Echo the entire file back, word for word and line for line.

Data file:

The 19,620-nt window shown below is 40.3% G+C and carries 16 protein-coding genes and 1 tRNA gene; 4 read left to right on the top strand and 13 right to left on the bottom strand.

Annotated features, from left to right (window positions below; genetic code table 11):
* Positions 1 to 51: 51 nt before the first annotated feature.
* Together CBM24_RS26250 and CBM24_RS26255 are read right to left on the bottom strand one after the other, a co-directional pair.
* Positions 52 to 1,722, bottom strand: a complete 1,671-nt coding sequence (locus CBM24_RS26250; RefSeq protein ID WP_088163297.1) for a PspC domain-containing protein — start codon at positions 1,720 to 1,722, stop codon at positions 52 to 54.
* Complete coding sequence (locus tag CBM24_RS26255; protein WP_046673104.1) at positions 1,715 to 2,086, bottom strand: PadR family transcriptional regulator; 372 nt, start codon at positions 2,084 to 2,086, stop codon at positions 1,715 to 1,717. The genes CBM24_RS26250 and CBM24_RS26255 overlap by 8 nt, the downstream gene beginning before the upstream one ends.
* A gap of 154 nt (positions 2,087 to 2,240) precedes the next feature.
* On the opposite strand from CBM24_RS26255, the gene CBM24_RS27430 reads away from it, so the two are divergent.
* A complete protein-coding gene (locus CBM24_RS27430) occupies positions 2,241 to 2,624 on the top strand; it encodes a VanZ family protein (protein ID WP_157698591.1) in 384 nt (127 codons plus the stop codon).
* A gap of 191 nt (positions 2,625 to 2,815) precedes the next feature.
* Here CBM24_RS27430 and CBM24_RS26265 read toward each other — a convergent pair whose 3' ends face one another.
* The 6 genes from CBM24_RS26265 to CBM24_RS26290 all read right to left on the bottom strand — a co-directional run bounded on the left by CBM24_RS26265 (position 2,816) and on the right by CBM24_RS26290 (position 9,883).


The 19,620-nt window shown below is 40.3% G+C and carries 16 protein-coding genes and 1 tRNA gene; 4 read left to right on the top strand and 13 right to left on the bottom strand.

Annotated features, from left to right (window positions below; genetic code table 11):
* Positions 1 to 51: 51 nt before the first annotated feature.
* Together CBM24_RS26250 and CBM24_RS26255 are read right to left on the bottom strand one after the other, a co-directional pair.
* Positions 52 to 1,722, bottom strand: a complete 1,671-nt coding sequence (locus CBM24_RS26250; RefSeq protein ID WP_088163297.1) for a PspC domain-containing protein — start codon at positions 1,720 to 1,722, stop codon at positions 52 to 54.
* Complete coding sequence (locus tag CBM24_RS26255; protein WP_046673104.1) at positions 1,715 to 2,086, bottom strand: PadR family transcriptional regulator; 372 nt, start codon at positions 2,084 to 2,086, stop codon at positions 1,715 to 1,717. The genes CBM24_RS26250 and CBM24_RS26255 overlap by 8 nt, the downstream gene beginning before the upstream one ends.
* A gap of 154 nt (positions 2,087 to 2,240) precedes the next feature.
* On the opposite strand from CBM24_RS26255, the gene CBM24_RS27430 reads away from it, so the two are divergent.
* A complete protein-coding gene (locus CBM24_RS27430) occupies positions 2,241 to 2,624 on the top strand; it encodes a VanZ family protein (protein ID WP_157698591.1) in 384 nt (127 codons plus the stop codon).
* A gap of 191 nt (positions 2,625 to 2,815) precedes the next feature.
* Here CBM24_RS27430 and CBM24_RS26265 read toward each other — a convergent pair whose 3' ends face one another.
* The 6 genes from CBM24_RS26265 to CBM24_RS26290 all read right to left on the bottom strand — a co-directional run bounded on the left by CBM24_RS26265 (position 2,816) and on the right by CBM24_RS26290 (position 9,883).